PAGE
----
Aldi is quickly becoming an organic-food supergrocer in Europe and the United States. Based in Germany and known as Aldi Süd in Europe, Aldi currently has 1,500 stores in the US and is undertaking a three-billion-dollar expansion over the next two years.
So what’s so special about Aldi? A few things. In a recent historic move, Aldi Süd has become the first major retailer in Europe to ban eight neonicotinoid pesticides from its domestic produce. Specifically, the company has announced that the use of eight neonicotinoids, linked to severely damaging bee populations, will be phased out by its suppliers.
According to Greenpeace, “The eight chemical pesticides to be phased out by Aldi Süd are thiamethoxam (used in lettuce and endive), chlorpyrifos, clothianidin (used in kohlrabi, herbs, Brussels sprouts, head cabbage, cauliflower and kale), cypermethrin (leek, head cabbage and leguminous vegetables), deltamethrin (cauliflower, peppers, eggplant, zucchini, cucumber, pea, head cabbage, tomato and lettuce), fipronil (only exceptional authorizations for potato fields), imidacloprid (applied to apples, peaches, apricots and lettuce) and sulfoxaflor.”
Regarding this decision, Christiane Huxdorff, Greenpeace Germany’s Ecological Farming Campaigner, stated, “Aldi Süd shows that the toxic dependency on pesticides can be broken and in this sense becomes a pioneer in the retail sector. Other European supermarkets are now called upon to follow this first step.”
There is currently a petition by SumOfUs.org circulating that is calling for other European grocery stores, including Lidl, to jump on the bandwagon and ban neonicotinoids, as well. We hope this catches on with retailers in the US as well, as the less harm we do to our all-important pollinators, the bees, the better.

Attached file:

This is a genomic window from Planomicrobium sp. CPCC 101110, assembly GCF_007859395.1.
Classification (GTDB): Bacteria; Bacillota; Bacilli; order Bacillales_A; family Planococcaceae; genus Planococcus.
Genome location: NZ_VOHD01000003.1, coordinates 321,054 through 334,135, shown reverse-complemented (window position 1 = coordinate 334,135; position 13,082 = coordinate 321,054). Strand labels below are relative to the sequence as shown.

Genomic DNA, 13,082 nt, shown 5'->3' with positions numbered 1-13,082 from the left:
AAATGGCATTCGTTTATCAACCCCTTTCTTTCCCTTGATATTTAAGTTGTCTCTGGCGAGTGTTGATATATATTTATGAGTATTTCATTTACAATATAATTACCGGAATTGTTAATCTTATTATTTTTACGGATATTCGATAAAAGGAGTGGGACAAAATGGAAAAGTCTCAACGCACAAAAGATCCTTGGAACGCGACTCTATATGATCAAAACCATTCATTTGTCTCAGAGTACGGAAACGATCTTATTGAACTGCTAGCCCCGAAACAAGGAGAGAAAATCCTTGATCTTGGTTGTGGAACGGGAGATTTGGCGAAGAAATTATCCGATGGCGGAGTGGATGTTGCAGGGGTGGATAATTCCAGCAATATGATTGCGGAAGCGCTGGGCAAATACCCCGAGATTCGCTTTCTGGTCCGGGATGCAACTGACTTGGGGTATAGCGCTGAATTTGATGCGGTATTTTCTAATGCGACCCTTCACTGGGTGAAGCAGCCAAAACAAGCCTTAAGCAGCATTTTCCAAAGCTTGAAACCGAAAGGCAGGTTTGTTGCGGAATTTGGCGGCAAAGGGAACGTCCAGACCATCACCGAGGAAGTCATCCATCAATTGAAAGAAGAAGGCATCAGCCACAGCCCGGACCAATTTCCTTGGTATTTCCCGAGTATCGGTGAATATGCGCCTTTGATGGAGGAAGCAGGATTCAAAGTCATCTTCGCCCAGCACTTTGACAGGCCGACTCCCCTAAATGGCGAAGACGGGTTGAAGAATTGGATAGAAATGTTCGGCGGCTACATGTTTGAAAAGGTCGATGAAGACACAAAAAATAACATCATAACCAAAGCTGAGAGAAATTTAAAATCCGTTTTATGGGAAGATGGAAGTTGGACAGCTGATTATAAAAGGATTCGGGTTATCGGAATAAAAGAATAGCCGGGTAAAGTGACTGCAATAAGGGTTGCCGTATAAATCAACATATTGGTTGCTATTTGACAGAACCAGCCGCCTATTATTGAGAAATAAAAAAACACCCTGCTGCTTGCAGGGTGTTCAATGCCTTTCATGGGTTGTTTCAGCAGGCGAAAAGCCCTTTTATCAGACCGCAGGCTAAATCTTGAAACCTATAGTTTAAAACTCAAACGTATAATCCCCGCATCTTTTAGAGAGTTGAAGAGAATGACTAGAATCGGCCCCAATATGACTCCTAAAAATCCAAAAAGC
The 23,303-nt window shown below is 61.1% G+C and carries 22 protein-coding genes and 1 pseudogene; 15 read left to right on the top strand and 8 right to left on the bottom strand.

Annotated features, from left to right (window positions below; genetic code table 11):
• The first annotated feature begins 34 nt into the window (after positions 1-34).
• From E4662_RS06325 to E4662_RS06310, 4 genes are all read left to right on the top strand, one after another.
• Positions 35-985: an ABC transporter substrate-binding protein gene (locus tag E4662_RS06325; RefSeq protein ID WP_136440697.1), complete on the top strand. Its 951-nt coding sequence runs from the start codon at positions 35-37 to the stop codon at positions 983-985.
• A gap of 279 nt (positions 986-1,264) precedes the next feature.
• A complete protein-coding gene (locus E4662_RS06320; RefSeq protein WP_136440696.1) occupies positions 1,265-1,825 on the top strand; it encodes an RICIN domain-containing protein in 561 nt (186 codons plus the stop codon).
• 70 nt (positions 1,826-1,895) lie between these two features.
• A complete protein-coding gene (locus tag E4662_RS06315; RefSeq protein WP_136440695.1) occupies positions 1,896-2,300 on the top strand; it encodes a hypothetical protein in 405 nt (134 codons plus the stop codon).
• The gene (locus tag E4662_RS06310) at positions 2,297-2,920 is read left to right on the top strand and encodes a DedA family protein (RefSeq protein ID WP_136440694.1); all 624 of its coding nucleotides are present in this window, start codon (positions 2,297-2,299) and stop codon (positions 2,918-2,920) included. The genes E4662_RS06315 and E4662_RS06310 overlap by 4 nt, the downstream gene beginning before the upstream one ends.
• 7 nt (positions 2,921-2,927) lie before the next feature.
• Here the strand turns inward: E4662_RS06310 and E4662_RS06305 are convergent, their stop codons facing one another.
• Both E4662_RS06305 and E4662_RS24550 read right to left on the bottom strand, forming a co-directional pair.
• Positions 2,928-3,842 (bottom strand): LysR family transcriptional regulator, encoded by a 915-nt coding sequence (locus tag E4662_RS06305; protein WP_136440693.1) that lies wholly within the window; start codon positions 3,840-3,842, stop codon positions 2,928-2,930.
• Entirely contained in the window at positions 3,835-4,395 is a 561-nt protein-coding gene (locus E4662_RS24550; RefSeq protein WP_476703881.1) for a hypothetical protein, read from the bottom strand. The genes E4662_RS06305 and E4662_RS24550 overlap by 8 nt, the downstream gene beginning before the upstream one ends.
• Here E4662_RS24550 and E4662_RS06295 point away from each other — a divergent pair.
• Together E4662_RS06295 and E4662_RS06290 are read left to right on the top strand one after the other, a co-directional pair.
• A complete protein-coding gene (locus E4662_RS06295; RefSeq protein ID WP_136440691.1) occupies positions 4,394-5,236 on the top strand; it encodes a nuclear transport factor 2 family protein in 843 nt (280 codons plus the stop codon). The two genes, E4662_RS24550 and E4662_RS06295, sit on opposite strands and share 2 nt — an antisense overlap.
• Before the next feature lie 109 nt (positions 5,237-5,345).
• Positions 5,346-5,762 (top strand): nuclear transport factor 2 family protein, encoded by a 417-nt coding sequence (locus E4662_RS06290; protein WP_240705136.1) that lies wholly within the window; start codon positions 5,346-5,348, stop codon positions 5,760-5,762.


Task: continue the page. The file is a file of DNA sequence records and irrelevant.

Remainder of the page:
Aldi is also taking its line of organics further, by removing MSG, artificial colors and partially hydrogenated oils from its private-label products. The company is also adding to its line of organic, antibiotic-free and additive-free meats, and removing growth hormones from its dairy products.
On top of that, Aldi is expanding its line of gluten-free products and offering a greater variety of organic specialty foods, such as coconut oil, smoked fish and artisanal cheeses.
While it’s important to note that processed food is still processed food and isn’t necessarily healthy even though it’s organic, the move toward less-artificial ingredients, hormones and antibiotics is a positive one indeed and may be a trendsetter for other grocers.
Based on Aldi’s recent reformations, there is speculation by a number of media sources that Aldi could give organic conglomerate Whole Foods a run for its money. Whole Foods is set to launch a less-expensive chain of stores this year called 365 by Whole Foods Market. This line will serve to make organic products more accessible to families on a budget.
However, Aldi’s business plan is one that excels in keeping prices low. The company accomplishes this by methods including keeping inventory limited to private-label items; displaying produce in original shipping containers, which requires fewer workers in the stores; charging customers a deposit on shopping carts, which they receive back when the cart is returned; and making shoppers responsible for bringing their own grocery bags.
All of this makes for a lessened impact on the environment and also the ability to charge shoppers prices approximately 30 percent lower than Walmart, according to Business Insider.
All in all, Aldi is making moves that will be better for bees — and better for human health. These are some important steps indeed, and we hope more retailers quickly follow suit.
Tanya is a writer at The Alternative Daily with a passion for meditation, music, poetry, and overall creative and active living. She has a special interest in exploring traditional Eastern remedies and superfoods from around the globe, and enjoys spending time immersed in nature.